What did you like most about being involved in this project?

LydiaWhat I appreciate most is that it is clinically relevant (supports changing practice to better include caregivers) and that it is oriented towards what caregivers themselves feel would work best for them. Over 20 caregivers were interviewed for this project; I am very grateful for their contributions, and, as always, learned something unexpected.

Sydney: I appreciated the opportunity to work together with this team of researchers who share my passion and interest in involving caregivers’ reported outcomes in psychosocial screening programs. It is very rewarding to work on a project that seeks to improve the lives of caregivers who often dedicate so much of themselves to support others.

What has surprised you about caregivers?

Lydia: One of our findings was that most caregivers prioritized screening for emotional symptoms. We often think of the practical challenges first (e.g., transport, scheduling, cleaning, errands) – this was a good reminder that providing emotional support is also very important.

Sydney: What stood out to me among the findings of this study was the preference among caregivers to have the results from the family-reported outcomes (FRO) screening shared with the patient’s treating team rather than their primary care provider. I believe this emphasizes how interconnected the patient’s experience is with the caregivers.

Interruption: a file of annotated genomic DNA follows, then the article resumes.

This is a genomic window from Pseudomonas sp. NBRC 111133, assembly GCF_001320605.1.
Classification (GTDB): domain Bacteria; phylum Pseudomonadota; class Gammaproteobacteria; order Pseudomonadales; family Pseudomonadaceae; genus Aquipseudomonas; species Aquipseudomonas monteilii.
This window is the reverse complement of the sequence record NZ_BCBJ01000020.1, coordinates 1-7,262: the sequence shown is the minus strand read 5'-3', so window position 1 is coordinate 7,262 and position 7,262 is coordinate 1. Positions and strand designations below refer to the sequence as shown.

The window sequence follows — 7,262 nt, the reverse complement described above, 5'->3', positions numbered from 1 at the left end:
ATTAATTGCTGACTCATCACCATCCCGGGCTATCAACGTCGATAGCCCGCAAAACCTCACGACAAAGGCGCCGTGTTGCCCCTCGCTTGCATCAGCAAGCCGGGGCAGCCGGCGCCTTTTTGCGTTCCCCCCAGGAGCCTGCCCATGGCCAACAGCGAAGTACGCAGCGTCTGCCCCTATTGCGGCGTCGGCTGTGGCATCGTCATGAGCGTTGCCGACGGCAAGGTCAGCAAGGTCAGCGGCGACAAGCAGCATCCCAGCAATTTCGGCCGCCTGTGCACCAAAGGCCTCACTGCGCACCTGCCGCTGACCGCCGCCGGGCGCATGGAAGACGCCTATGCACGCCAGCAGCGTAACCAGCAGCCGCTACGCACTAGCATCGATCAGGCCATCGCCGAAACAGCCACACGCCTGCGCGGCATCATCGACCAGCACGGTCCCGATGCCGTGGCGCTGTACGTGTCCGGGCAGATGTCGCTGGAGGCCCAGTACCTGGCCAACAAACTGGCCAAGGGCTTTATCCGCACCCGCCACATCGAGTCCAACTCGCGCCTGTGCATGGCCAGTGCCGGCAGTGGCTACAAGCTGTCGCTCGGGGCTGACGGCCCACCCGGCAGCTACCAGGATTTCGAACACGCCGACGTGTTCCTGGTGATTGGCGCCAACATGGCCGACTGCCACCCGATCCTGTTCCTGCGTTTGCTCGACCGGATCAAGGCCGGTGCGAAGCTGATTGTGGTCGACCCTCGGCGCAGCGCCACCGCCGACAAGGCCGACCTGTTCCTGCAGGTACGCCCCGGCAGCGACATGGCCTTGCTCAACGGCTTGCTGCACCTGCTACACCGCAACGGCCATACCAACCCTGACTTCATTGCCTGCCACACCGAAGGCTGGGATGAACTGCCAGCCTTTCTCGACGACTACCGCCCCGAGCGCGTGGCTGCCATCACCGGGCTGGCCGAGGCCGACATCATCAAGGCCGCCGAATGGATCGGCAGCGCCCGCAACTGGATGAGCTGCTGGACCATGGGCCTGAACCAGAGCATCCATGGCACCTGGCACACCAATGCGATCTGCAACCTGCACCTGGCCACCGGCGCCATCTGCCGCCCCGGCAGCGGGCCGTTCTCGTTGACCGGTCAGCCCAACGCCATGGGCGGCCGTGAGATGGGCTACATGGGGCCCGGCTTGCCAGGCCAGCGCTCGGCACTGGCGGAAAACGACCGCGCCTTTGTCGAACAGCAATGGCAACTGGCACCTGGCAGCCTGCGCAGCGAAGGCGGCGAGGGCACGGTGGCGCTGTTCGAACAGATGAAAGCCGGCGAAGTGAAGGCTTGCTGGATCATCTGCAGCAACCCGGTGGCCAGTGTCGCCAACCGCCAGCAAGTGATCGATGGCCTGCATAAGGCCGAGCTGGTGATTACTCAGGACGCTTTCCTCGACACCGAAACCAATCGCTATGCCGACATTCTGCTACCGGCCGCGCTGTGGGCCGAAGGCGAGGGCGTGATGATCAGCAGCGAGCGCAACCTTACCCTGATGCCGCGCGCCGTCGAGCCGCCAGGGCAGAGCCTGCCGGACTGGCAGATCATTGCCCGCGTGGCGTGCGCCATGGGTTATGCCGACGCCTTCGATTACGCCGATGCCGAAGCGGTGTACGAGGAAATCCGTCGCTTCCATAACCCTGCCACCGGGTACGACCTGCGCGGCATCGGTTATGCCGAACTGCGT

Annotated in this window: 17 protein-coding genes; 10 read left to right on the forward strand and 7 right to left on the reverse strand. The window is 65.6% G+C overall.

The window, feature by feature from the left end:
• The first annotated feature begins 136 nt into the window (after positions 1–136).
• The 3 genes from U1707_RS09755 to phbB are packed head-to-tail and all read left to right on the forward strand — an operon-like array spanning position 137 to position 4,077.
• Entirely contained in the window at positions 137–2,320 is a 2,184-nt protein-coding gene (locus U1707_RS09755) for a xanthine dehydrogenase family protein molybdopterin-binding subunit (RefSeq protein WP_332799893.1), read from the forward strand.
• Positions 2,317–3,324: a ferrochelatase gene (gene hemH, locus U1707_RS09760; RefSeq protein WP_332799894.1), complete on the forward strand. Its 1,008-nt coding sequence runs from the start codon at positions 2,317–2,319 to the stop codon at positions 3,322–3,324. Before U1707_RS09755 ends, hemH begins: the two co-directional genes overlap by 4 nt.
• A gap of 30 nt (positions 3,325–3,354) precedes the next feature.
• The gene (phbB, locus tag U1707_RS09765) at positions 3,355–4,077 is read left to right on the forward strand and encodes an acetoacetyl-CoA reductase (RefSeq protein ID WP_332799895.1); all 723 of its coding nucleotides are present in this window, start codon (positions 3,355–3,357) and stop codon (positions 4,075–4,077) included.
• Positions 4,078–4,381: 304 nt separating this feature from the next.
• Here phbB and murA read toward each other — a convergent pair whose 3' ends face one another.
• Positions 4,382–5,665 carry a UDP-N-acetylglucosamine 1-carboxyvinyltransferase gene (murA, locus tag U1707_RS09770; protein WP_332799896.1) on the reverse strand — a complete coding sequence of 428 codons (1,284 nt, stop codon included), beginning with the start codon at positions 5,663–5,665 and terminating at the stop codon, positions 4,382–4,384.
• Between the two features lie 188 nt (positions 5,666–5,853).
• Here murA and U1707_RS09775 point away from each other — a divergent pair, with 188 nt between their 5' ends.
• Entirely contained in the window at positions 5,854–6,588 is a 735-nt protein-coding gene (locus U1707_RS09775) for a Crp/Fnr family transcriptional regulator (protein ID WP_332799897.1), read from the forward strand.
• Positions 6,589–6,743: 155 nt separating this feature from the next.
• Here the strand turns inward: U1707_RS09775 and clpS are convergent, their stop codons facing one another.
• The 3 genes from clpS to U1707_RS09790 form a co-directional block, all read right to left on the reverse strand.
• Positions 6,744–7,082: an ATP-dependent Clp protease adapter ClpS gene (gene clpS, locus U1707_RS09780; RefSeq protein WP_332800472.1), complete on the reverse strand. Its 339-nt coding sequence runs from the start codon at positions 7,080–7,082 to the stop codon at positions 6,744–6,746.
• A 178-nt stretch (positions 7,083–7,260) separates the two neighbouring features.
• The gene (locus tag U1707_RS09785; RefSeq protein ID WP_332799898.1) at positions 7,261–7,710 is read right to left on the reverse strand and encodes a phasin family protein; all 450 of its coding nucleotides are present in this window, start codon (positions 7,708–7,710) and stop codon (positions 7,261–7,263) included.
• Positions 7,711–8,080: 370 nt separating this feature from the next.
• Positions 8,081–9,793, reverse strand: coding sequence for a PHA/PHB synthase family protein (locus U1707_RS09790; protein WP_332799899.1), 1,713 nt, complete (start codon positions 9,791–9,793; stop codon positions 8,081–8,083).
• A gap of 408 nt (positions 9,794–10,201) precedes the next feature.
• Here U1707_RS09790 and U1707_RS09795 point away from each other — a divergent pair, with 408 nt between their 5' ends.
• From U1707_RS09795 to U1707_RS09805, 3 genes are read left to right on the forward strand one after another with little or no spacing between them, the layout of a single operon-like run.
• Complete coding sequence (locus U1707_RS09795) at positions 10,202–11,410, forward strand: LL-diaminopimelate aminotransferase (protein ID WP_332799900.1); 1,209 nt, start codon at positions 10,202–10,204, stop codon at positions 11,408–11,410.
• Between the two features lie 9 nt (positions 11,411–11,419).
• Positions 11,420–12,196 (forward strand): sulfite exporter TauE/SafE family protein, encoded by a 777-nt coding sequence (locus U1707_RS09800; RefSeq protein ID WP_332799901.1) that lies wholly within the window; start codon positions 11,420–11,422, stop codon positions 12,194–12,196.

Is there anything else you would like people to know about caregivers?

Lydia: When we think about the care people receive for chronic physical conditions like emphysema, diabetes, or cancer, we often think of formal healthcare systems (hospitals, clinics, home care). I was surprised to learn that 70-80% of all care for adults with chronic conditions is provided by their family and friends. On a daily basis, they are the ones providing support and are an often unacknowledged pillar of our healthcare system.

Sydney: This paper highlights the invaluable contributions of caregivers to our healthcare system and society as a whole and the importance of recognizing caregiver- and family-reported outcomes when delivering holistic care. Caregivers’ dedication, compassion and selflessness often go unrecognized, yet they are the unsung heroes who provide the most hands-on support to patients. We should acknowledge their sacrifices and prioritize the development of support structures to enhance their well-being.

What are your future plans in nursing and healthcare?

Lydia: My first step is to finish my PhD! Beyond that, I hope to continue working in research to support caregivers, ideally both at the clinical and policy levels.

Sydney: My academic journey at McGill has been incredibly enriching, allowing me to recognize how much I value both the clinical and research experience related to the field of nursing. I want to continue collaborating with interdisciplinary teams of researchers and clinicians and work towards creating resources that support and empower patients and their entire support system. I also hope to continue to bridge the gap between research and practice by advocating for family-centred care in all aspects of my career.